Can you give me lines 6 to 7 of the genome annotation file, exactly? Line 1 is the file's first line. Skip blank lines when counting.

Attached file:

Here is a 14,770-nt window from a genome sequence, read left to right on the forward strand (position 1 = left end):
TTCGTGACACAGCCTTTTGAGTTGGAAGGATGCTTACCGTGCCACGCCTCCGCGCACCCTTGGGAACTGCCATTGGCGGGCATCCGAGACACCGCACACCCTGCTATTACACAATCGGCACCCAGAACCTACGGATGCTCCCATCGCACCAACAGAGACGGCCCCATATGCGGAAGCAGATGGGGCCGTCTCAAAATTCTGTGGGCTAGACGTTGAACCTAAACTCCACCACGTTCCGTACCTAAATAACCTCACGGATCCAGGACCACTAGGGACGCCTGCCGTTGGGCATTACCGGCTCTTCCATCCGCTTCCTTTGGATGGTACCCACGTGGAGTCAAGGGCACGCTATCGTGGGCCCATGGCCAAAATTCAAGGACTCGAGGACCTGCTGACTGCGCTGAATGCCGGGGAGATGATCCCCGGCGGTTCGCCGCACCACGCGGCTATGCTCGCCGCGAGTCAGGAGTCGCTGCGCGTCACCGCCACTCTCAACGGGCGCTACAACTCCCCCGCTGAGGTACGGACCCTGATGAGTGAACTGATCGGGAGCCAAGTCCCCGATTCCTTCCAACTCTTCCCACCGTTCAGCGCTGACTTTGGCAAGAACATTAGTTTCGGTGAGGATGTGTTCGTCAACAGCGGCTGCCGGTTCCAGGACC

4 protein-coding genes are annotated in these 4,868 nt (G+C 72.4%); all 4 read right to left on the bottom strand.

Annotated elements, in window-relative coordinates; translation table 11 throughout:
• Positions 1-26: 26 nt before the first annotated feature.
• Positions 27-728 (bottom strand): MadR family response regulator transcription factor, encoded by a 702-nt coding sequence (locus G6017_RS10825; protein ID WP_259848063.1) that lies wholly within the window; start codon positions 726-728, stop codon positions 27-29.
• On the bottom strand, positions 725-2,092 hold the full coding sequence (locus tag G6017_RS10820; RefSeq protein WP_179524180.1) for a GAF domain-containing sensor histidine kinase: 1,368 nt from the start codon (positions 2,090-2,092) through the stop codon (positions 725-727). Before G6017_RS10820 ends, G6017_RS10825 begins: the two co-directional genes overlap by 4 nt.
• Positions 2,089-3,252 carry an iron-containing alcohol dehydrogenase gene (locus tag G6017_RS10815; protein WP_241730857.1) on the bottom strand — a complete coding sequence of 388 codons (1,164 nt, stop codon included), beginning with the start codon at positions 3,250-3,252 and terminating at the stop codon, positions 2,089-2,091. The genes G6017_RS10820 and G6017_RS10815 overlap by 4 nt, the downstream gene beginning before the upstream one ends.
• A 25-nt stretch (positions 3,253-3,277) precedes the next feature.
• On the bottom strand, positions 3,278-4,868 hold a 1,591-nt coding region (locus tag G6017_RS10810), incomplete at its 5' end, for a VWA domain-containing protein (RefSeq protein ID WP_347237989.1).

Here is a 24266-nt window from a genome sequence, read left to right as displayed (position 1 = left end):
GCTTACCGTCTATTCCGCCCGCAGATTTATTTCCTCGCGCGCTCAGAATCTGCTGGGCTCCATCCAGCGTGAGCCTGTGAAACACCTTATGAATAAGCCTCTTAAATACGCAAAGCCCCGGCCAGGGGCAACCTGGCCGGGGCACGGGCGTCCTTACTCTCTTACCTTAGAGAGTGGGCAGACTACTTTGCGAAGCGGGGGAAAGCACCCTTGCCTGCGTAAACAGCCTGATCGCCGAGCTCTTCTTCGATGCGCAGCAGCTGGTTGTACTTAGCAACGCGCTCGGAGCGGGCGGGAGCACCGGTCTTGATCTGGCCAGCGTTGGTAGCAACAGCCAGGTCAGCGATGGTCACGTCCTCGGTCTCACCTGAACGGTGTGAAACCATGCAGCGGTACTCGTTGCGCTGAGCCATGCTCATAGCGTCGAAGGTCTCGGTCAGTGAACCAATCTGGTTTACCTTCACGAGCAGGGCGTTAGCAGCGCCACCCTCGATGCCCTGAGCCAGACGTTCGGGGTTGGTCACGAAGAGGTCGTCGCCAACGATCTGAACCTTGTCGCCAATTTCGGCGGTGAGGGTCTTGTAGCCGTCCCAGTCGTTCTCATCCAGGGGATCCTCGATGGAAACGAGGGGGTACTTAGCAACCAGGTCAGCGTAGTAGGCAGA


• Positions 27-728 (bottom strand): MadR family response regulator transcription factor, encoded by a 702-nt coding sequence (locus G6017_RS10825; protein ID WP_259848063.1) that lies wholly within the window; start codon positions 726-728, stop codon positions 27-29.
• On the bottom strand, positions 725-2,092 hold the full coding sequence (locus tag G6017_RS10820; RefSeq protein WP_179524180.1) for a GAF domain-containing sensor histidine kinase: 1,368 nt from the start codon (positions 2,090-2,092) through the stop codon (positions 725-727). Before G6017_RS10820 ends, G6017_RS10825 begins: the two co-directional genes overlap by 4 nt.